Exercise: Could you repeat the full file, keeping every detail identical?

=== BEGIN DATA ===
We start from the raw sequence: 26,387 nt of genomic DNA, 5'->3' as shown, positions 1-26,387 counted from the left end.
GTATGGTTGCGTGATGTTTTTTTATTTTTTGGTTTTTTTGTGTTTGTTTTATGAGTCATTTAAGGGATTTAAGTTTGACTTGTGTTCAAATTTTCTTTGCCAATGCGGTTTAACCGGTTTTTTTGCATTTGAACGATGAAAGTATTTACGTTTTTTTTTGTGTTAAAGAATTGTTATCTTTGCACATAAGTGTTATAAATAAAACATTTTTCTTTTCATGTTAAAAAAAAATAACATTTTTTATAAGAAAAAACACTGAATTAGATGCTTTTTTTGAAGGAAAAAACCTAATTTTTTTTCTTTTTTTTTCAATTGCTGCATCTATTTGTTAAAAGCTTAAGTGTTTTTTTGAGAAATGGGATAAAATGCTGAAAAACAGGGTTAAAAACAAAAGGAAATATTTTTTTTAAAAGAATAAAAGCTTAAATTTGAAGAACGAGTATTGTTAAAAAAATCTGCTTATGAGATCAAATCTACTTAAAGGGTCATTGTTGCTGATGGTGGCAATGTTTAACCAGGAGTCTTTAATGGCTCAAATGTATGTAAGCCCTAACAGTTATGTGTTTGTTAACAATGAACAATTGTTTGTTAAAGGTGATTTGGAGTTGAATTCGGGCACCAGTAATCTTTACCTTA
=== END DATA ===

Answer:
We start from the raw sequence: 26,387 nt of genomic DNA, 5'->3' as shown, positions 1-26,387 counted from the left end.
GTATGGTTGCGTGATGTTTTTTTATTTTTTGGTTTTTTTGTGTTTGTTTTATGAGTCATTTAAGGGATTTAAGTTTGACTTGTGTTCAAATTTTCTTTGCCAATGCGGTTTAACCGGTTTTTTTGCATTTGAACGATGAAAGTATTTACGTTTTTTTTTGTGTTAAAGAATTGTTATCTTTGCACATAAGTGTTATAAATAAAACATTTTTCTTTTCATGTTAAAAAAAAATAACATTTTTTATAAGAAAAAACACTGAATTAGATGCTTTTTTTGAAGGAAAAAACCTAATTTTTTTTCTTTTTTTTTCAATTGCTGCATCTATTTGTTAAAAGCTTAAGTGTTTTTTTGAGAAATGGGATAAAATGCTGAAAAACAGGGTTAAAAACAAAAGGAAATATTTTTTTTAAAAGAATAAAAGCTTAAATTTGAAGAACGAGTATTGTTAAAAAAATCTGCTTATGAGATCAAATCTACTTAAAGGGTCATTGTTGCTGATGGTGGCAATGTTTAACCAGGAGTCTTTAATGGCTCAAATGTATGTAAGCCCTAACAGTTATGTGTTTGTTAACAATGAACAATTGTTTGTTAAAGGTGATTTGGAGTTGAATTCGGGCACCAGTAATCTTTACCTTA